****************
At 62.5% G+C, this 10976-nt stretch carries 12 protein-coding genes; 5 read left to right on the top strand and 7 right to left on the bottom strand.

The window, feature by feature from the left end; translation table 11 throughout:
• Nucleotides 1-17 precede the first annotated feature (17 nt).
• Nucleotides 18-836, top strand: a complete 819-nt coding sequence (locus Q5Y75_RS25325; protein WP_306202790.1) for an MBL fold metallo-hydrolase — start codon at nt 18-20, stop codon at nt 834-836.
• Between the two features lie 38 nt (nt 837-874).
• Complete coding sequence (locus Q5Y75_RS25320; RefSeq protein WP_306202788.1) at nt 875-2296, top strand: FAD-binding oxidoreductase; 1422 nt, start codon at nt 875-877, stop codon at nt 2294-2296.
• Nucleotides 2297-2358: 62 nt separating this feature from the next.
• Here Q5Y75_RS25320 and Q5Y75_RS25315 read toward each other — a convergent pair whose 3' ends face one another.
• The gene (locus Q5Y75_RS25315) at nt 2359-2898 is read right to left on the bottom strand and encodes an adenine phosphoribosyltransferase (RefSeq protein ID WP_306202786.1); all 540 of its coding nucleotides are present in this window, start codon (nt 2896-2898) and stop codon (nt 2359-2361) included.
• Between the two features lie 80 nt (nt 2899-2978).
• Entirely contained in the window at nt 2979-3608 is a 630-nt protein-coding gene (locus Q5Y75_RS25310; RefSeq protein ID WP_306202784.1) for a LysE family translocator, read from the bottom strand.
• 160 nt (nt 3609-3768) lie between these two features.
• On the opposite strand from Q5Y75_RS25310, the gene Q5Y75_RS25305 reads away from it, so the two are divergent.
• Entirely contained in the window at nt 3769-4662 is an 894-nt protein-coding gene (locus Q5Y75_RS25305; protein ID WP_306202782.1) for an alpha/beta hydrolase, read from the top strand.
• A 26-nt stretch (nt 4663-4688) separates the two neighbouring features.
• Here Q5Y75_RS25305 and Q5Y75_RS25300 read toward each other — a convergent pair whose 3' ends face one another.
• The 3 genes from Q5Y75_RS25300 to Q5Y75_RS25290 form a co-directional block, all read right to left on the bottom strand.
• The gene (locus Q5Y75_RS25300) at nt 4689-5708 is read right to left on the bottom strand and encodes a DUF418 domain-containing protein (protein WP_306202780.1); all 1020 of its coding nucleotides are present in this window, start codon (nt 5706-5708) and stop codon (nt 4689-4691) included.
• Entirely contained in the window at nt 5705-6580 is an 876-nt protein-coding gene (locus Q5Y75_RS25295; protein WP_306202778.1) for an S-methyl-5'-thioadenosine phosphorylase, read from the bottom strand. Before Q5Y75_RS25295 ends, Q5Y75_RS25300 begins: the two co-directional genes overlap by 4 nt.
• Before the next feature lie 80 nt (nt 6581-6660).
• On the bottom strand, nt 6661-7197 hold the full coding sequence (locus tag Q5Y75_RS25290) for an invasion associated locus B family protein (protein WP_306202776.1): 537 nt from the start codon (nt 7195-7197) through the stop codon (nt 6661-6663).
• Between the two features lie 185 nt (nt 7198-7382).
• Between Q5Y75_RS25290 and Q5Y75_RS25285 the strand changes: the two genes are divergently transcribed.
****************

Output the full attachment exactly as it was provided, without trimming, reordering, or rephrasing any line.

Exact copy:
At 62.5% G+C, this 10976-nt stretch carries 12 protein-coding genes; 5 read left to right on the top strand and 7 right to left on the bottom strand.

The window, feature by feature from the left end; translation table 11 throughout:
• Nucleotides 1-17 precede the first annotated feature (17 nt).
• Nucleotides 18-836, top strand: a complete 819-nt coding sequence (locus Q5Y75_RS25325; protein WP_306202790.1) for an MBL fold metallo-hydrolase — start codon at nt 18-20, stop codon at nt 834-836.
• Between the two features lie 38 nt (nt 837-874).
• Complete coding sequence (locus Q5Y75_RS25320; RefSeq protein WP_306202788.1) at nt 875-2296, top strand: FAD-binding oxidoreductase; 1422 nt, start codon at nt 875-877, stop codon at nt 2294-2296.
• Nucleotides 2297-2358: 62 nt separating this feature from the next.
• Here Q5Y75_RS25320 and Q5Y75_RS25315 read toward each other — a convergent pair whose 3' ends face one another.
• The gene (locus Q5Y75_RS25315) at nt 2359-2898 is read right to left on the bottom strand and encodes an adenine phosphoribosyltransferase (RefSeq protein ID WP_306202786.1); all 540 of its coding nucleotides are present in this window, start codon (nt 2896-2898) and stop codon (nt 2359-2361) included.
• Between the two features lie 80 nt (nt 2899-2978).
• Entirely contained in the window at nt 2979-3608 is a 630-nt protein-coding gene (locus Q5Y75_RS25310; RefSeq protein ID WP_306202784.1) for a LysE family translocator, read from the bottom strand.
• 160 nt (nt 3609-3768) lie between these two features.
• On the opposite strand from Q5Y75_RS25310, the gene Q5Y75_RS25305 reads away from it, so the two are divergent.
• Entirely contained in the window at nt 3769-4662 is an 894-nt protein-coding gene (locus Q5Y75_RS25305; protein ID WP_306202782.1) for an alpha/beta hydrolase, read from the top strand.
• A 26-nt stretch (nt 4663-4688) separates the two neighbouring features.
• Here Q5Y75_RS25305 and Q5Y75_RS25300 read toward each other — a convergent pair whose 3' ends face one another.
• The 3 genes from Q5Y75_RS25300 to Q5Y75_RS25290 form a co-directional block, all read right to left on the bottom strand.
• The gene (locus Q5Y75_RS25300) at nt 4689-5708 is read right to left on the bottom strand and encodes a DUF418 domain-containing protein (protein WP_306202780.1); all 1020 of its coding nucleotides are present in this window, start codon (nt 5706-5708) and stop codon (nt 4689-4691) included.
• Entirely contained in the window at nt 5705-6580 is an 876-nt protein-coding gene (locus Q5Y75_RS25295; protein WP_306202778.1) for an S-methyl-5'-thioadenosine phosphorylase, read from the bottom strand. Before Q5Y75_RS25295 ends, Q5Y75_RS25300 begins: the two co-directional genes overlap by 4 nt.
• Before the next feature lie 80 nt (nt 6581-6660).
• On the bottom strand, nt 6661-7197 hold the full coding sequence (locus tag Q5Y75_RS25290) for an invasion associated locus B family protein (protein WP_306202776.1): 537 nt from the start codon (nt 7195-7197) through the stop codon (nt 6661-6663).
• Between the two features lie 185 nt (nt 7198-7382).
• Between Q5Y75_RS25290 and Q5Y75_RS25285 the strand changes: the two genes are divergently transcribed.